January 24th, 2012

America: Land of Class Conflict and Limited Opportunity?

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kate middleton

**Today’s guest post is contributed by LearnVest.**

Two recent findings about our country have our rose-colored glasses hitting the pavement.

The first by the Pew Research Center showed that two-thirds of Americans believe that the class divide between rich and poor is now the biggest concern in our country—more pressing than either racial strain or immigration conflicts, two issues that have historically challenged the country.

With Occupy Wall Street in the news, maybe that wasn’t such a big a shocker. But prepare yourself for the second finding, which is actually the conclusion of several studies and upends conventional wisdom: Class mobility here is weaker than in Canada or Europe.

In the Land of Opportunity, it turns out our opportunities are more limited and our class conflicts greater than we think.

The Clash of the Classes

The Pew Research Center surveyed 2,048 people and found that a large majority noted “strong conflict” between the stratified social classes. And the number of people who think so has surged by 50% from only two years ago.

But the fact that they see that this conflict exists doesn’t mean they feel hostility themselves—or necessarily support government action to reduce income inequality. Interestingly, the survey also indicated that negative responses to statements like, “The rich are wealthy mainly because they know the right people or were born into wealthy families” —which might point to resentment or hostility—have remain largely unchanged in the past two years.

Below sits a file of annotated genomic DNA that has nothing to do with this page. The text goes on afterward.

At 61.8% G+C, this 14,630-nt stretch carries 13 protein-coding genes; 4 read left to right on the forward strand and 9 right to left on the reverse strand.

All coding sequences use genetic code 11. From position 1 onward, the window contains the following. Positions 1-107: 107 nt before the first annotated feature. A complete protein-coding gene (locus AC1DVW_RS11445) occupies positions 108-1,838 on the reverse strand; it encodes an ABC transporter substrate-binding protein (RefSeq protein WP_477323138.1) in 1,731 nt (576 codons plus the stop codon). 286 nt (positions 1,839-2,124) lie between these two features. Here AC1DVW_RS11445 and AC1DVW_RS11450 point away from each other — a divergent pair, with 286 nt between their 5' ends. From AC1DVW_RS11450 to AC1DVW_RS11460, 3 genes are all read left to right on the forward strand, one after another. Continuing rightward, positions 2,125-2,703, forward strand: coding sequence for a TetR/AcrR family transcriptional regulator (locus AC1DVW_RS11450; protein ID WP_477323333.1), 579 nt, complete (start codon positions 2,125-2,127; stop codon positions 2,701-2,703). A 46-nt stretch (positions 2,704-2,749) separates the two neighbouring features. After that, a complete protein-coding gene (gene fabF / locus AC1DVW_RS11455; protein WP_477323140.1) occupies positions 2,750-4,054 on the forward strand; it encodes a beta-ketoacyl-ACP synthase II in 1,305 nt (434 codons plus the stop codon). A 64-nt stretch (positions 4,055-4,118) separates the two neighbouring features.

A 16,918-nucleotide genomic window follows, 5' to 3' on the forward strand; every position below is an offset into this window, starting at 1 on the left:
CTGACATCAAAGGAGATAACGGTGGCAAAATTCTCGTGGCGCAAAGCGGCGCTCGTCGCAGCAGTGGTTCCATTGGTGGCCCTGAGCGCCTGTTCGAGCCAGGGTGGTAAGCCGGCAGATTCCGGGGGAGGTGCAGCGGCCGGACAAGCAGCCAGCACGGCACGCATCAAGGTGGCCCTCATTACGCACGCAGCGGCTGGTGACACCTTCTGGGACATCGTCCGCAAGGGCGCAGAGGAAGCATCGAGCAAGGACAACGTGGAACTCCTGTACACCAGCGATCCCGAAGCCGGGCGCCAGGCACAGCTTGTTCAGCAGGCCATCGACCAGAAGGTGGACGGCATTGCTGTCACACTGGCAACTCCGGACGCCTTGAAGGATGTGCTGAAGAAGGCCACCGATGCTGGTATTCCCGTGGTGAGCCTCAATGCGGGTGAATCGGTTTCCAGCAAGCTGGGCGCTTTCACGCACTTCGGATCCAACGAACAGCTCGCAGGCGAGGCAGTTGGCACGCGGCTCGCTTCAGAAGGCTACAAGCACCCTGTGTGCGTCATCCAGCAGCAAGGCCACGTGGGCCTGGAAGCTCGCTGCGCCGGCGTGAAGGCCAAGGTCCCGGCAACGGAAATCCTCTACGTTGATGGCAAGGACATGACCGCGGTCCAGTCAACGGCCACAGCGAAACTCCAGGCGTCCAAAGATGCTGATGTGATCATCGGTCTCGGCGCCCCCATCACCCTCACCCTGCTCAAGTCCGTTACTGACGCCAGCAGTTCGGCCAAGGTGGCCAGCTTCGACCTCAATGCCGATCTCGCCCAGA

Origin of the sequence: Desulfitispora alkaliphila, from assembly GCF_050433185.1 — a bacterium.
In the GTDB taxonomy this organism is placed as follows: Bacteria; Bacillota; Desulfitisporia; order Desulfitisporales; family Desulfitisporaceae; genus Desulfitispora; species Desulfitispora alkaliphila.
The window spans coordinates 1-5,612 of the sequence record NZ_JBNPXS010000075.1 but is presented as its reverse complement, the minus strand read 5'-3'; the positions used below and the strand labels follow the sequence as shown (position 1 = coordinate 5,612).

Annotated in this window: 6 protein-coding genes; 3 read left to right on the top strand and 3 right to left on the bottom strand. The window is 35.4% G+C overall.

(Not) Movin’ on Up

Conventional wisdom says that rigid class structure is a hallmark of countries like Great Britain or India. The U.S. is the scrappy younger cousin, brimming with potential and offering opportunity to every resident on the condition of hard work. But it turns out that common wisdom is more like common misperception.

For instance, one of several studies showing that the U.S. is less socially mobile than other countries found that 42% of American men from the bottom fifth of income levels are still there as adults, compared to 25% in Denmark and 30% in Britain. Those born in the top and bottom fifths tend to be especially ensconced in their given place. (This New York Times illustration shows just how entrenched.) Some of the reasons researchers present are:

  • The depth of American poverty means that poor children in the U.S. start with an exaggerated disadvantage.
  • Educated workers benefit from an uneven distribution of pay, but education is so expensive it’s difficult to attain.
  • Common public health problems in the U.S., such as obesity and diabetes, can interfere with education and employment.

Read the rest of this story over at LearnVest!

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